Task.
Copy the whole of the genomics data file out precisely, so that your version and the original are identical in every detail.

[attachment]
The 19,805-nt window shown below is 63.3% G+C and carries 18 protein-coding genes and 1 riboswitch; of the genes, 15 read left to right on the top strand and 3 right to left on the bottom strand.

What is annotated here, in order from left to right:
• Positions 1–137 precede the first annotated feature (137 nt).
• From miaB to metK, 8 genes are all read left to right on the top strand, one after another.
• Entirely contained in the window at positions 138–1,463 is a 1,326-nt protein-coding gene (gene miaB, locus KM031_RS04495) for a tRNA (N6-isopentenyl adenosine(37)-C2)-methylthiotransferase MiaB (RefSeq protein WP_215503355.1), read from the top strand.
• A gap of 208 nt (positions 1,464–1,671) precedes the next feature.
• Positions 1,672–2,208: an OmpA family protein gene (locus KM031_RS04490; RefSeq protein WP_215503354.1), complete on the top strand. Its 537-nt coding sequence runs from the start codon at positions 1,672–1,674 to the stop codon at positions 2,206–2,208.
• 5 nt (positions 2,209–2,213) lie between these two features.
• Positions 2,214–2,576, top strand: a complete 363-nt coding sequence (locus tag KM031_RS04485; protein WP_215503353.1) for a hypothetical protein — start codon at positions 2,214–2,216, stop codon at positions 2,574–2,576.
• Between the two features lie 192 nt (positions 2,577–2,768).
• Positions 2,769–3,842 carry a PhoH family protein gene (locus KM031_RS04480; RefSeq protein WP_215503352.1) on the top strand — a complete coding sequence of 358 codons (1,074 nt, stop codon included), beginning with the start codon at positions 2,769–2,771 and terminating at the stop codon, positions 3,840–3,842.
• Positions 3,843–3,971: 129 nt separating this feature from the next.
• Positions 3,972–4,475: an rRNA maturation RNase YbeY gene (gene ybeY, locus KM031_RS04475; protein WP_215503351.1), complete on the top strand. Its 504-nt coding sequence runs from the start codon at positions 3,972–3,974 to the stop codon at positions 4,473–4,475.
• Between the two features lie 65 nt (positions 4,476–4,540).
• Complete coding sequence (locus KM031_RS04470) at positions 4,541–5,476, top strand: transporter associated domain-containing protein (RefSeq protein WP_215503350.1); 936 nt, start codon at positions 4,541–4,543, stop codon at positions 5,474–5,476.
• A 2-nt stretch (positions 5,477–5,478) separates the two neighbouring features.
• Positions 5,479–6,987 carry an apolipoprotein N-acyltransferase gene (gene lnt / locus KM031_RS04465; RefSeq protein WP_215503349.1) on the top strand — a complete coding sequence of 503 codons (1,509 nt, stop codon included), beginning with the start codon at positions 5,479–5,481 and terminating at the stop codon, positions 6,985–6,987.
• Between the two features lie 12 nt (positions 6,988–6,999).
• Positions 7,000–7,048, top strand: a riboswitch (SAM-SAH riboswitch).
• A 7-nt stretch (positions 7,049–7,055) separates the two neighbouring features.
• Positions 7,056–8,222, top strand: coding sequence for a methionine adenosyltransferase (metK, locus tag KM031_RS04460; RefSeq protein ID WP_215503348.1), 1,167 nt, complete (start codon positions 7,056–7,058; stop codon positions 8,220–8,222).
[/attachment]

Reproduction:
The 19,805-nt window shown below is 63.3% G+C and carries 18 protein-coding genes and 1 riboswitch; of the genes, 15 read left to right on the top strand and 3 right to left on the bottom strand.

What is annotated here, in order from left to right:
• Positions 1–137 precede the first annotated feature (137 nt).
• From miaB to metK, 8 genes are all read left to right on the top strand, one after another.
• Entirely contained in the window at positions 138–1,463 is a 1,326-nt protein-coding gene (gene miaB, locus KM031_RS04495) for a tRNA (N6-isopentenyl adenosine(37)-C2)-methylthiotransferase MiaB (RefSeq protein WP_215503355.1), read from the top strand.
• A gap of 208 nt (positions 1,464–1,671) precedes the next feature.
• Positions 1,672–2,208: an OmpA family protein gene (locus KM031_RS04490; RefSeq protein WP_215503354.1), complete on the top strand. Its 537-nt coding sequence runs from the start codon at positions 1,672–1,674 to the stop codon at positions 2,206–2,208.
• 5 nt (positions 2,209–2,213) lie between these two features.
• Positions 2,214–2,576, top strand: a complete 363-nt coding sequence (locus tag KM031_RS04485; protein WP_215503353.1) for a hypothetical protein — start codon at positions 2,214–2,216, stop codon at positions 2,574–2,576.
• Between the two features lie 192 nt (positions 2,577–2,768).
• Positions 2,769–3,842 carry a PhoH family protein gene (locus KM031_RS04480; RefSeq protein WP_215503352.1) on the top strand — a complete coding sequence of 358 codons (1,074 nt, stop codon included), beginning with the start codon at positions 2,769–2,771 and terminating at the stop codon, positions 3,840–3,842.
• Positions 3,843–3,971: 129 nt separating this feature from the next.
• Positions 3,972–4,475: an rRNA maturation RNase YbeY gene (gene ybeY, locus KM031_RS04475; protein WP_215503351.1), complete on the top strand. Its 504-nt coding sequence runs from the start codon at positions 3,972–3,974 to the stop codon at positions 4,473–4,475.
• Between the two features lie 65 nt (positions 4,476–4,540).
• Complete coding sequence (locus KM031_RS04470) at positions 4,541–5,476, top strand: transporter associated domain-containing protein (RefSeq protein WP_215503350.1); 936 nt, start codon at positions 4,541–4,543, stop codon at positions 5,474–5,476.
• A 2-nt stretch (positions 5,477–5,478) separates the two neighbouring features.
• Positions 5,479–6,987 carry an apolipoprotein N-acyltransferase gene (gene lnt / locus KM031_RS04465; RefSeq protein WP_215503349.1) on the top strand — a complete coding sequence of 503 codons (1,509 nt, stop codon included), beginning with the start codon at positions 5,479–5,481 and terminating at the stop codon, positions 6,985–6,987.
• Between the two features lie 12 nt (positions 6,988–6,999).
• Positions 7,000–7,048, top strand: a riboswitch (SAM-SAH riboswitch).
• A 7-nt stretch (positions 7,049–7,055) separates the two neighbouring features.
• Positions 7,056–8,222, top strand: coding sequence for a methionine adenosyltransferase (metK, locus tag KM031_RS04460; RefSeq protein ID WP_215503348.1), 1,167 nt, complete (start codon positions 7,056–7,058; stop codon positions 8,220–8,222).